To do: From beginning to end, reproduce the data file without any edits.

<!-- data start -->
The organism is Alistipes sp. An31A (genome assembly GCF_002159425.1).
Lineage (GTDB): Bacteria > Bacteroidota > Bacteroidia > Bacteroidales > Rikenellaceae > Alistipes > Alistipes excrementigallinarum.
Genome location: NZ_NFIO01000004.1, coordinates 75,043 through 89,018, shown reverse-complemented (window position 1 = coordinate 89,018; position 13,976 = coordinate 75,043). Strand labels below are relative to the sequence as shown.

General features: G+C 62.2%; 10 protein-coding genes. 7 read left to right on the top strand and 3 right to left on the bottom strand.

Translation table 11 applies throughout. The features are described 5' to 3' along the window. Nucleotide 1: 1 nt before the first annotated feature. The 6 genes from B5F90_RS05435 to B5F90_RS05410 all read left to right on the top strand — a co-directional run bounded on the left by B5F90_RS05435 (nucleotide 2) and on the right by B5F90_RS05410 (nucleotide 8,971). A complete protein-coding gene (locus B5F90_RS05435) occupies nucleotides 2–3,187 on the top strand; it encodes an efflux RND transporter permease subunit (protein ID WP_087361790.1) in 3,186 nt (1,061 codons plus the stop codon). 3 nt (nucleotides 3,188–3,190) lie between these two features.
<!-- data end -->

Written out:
The organism is Alistipes sp. An31A (genome assembly GCF_002159425.1).
Lineage (GTDB): Bacteria > Bacteroidota > Bacteroidia > Bacteroidales > Rikenellaceae > Alistipes > Alistipes excrementigallinarum.
Genome location: NZ_NFIO01000004.1, coordinates 75,043 through 89,018, shown reverse-complemented (window position 1 = coordinate 89,018; position 13,976 = coordinate 75,043). Strand labels below are relative to the sequence as shown.

General features: G+C 62.2%; 10 protein-coding genes. 7 read left to right on the top strand and 3 right to left on the bottom strand.

Translation table 11 applies throughout. The features are described 5' to 3' along the window. Nucleotide 1: 1 nt before the first annotated feature. The 6 genes from B5F90_RS05435 to B5F90_RS05410 all read left to right on the top strand — a co-directional run bounded on the left by B5F90_RS05435 (nucleotide 2) and on the right by B5F90_RS05410 (nucleotide 8,971). A complete protein-coding gene (locus B5F90_RS05435) occupies nucleotides 2–3,187 on the top strand; it encodes an efflux RND transporter permease subunit (protein ID WP_087361790.1) in 3,186 nt (1,061 codons plus the stop codon). 3 nt (nucleotides 3,188–3,190) lie between these two features.